The last dancers
And spiritual practices.
We have not lost the sea within ourselves.
What is our colour?
In the sphere of Belarusian post-punk, Sož shares a kinship with fellow bands Molchat Doma and Nürnberg. While they certainly embrace the inspiration of their influences and predecessors, Sož distinguishes themselves by eschewing the label of “post-Soviet.” Instead, they delve deep, illuminating the evolving Belarusian society and its arduous path to post-colonial self-definition. The group is emblematic of the surge in Belarusian bands relocating throughout Europe, a trend that gained traction after the nation’s political turmoil in 2020. Consequently, Sož now calls Poland home.
“We have changed so much, goddamn…but we have not changed a bit!” says the band. “That’s a mantra of this song, and a core essence of any creative soul in music. Revolution, war, emigration, sins and rehabs, love and hate – we have seen maybe even too much than we would expect in our age. In our new video one can see how our “philosophers’ ship” looks right now.”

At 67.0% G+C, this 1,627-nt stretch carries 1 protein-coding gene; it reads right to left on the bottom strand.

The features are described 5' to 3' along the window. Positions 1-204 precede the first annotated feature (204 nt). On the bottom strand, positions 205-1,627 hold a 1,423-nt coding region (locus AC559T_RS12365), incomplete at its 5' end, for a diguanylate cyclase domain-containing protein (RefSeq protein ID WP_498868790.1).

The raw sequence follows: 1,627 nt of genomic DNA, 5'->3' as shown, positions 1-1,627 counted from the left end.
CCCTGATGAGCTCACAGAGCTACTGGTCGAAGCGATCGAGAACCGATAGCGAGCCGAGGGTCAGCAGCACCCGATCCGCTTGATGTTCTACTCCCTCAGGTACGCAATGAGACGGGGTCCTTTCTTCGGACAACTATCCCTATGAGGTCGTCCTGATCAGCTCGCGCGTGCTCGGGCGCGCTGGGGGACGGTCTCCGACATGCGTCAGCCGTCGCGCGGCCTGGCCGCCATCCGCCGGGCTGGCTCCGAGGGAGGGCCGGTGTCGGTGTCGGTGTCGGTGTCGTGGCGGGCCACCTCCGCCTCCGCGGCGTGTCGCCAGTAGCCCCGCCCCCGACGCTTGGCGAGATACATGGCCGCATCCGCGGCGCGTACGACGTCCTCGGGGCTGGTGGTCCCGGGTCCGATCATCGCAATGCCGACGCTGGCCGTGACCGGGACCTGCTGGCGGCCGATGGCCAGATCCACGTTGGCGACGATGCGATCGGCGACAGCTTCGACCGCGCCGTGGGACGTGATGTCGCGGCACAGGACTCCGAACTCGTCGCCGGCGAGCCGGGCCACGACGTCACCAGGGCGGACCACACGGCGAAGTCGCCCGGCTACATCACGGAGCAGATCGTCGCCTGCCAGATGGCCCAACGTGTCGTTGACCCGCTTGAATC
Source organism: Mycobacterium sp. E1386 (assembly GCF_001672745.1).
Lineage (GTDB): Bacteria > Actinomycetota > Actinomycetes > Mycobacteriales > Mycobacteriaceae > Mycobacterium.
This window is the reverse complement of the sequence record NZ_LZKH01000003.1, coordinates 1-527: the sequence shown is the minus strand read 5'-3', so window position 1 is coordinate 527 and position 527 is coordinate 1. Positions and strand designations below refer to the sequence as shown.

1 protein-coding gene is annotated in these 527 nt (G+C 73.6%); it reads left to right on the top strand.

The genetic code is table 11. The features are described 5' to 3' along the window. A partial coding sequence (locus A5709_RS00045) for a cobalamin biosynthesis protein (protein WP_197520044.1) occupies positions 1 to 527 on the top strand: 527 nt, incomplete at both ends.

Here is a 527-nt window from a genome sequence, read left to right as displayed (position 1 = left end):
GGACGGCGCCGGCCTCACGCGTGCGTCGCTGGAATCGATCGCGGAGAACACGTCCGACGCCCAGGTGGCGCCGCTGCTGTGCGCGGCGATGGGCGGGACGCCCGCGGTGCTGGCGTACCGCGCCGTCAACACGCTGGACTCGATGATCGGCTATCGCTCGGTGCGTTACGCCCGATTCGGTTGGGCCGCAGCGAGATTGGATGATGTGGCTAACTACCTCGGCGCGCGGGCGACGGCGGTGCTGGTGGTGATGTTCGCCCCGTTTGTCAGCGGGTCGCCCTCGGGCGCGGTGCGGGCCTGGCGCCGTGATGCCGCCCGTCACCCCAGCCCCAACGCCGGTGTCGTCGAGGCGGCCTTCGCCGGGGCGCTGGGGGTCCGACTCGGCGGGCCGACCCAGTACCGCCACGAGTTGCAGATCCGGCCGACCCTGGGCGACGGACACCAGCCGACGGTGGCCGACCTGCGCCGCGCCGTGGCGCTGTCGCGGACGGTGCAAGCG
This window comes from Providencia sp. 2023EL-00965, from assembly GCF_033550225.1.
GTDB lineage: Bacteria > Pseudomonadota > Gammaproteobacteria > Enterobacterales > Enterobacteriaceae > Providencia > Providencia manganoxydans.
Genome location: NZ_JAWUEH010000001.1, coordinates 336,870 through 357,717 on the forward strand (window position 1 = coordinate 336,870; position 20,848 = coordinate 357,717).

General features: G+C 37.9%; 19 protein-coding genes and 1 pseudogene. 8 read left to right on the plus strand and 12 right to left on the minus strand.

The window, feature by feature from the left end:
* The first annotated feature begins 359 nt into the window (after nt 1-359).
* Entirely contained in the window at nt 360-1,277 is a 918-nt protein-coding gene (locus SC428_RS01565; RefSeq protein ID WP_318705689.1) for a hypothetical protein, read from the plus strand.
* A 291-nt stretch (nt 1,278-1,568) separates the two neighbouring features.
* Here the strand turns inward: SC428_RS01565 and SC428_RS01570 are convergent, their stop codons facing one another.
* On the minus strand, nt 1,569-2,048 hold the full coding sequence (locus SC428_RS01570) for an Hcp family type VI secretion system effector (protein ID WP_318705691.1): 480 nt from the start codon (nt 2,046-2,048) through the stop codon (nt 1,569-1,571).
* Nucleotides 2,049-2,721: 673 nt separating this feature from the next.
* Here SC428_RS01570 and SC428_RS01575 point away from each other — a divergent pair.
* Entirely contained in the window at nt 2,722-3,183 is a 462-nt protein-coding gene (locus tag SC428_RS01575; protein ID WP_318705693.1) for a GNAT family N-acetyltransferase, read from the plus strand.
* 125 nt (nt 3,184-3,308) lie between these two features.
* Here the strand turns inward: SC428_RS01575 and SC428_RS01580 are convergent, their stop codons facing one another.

The lyrics convey the sentiment of isolation and introspection as the last dancers on a deserted dance floor. While time and circumstances have evolved, their essence remains unchanged. They grapple with identity, symbolized by their color, and amidst all external changes, they retain their intrinsic spirit and essence.
The song references Dzhankoy, a town situated in northern Crimea. Historically, Crimea has been a nexus of various empires and boasts a diverse cultural heritage. While it transitioned from the Russian SFSR to the Ukrainian SSR in 1954, its modern status remains contentious. Russia’s 2014 annexation of Crimea, widely unrecognized internationally, continues to fuel debates, positioning Crimea, and by extension Dzhankoy, as emblematic of the ongoing struggle for identity amidst geopolitical upheaval.
Today, Sož unveils a fresh animated visual for the poignant lead track of their latest EP, “Apošnija Tancory” (translated as “Last Dancers” in Belarusian). This contemplative six-minute visual tour de force comes to life courtesy of Al Medwedsky, the band’s cherished fifth collaborator, who had previously fashioned their debut animated piece for “Malako” (or “Milk“).
Sož is an electro post-punk band coming from Homiel, Belarus, called by the name of the local river. The band recently released their debut EP Apošnija Tancory, with additional videos for Malako, Stotis. Sož is now working on its debut LP, playing shows in Poland.
“Next step is the album, which we would love to present on board a ship,” the band concludes.
Pick up the Apošnija Tancory EP here.
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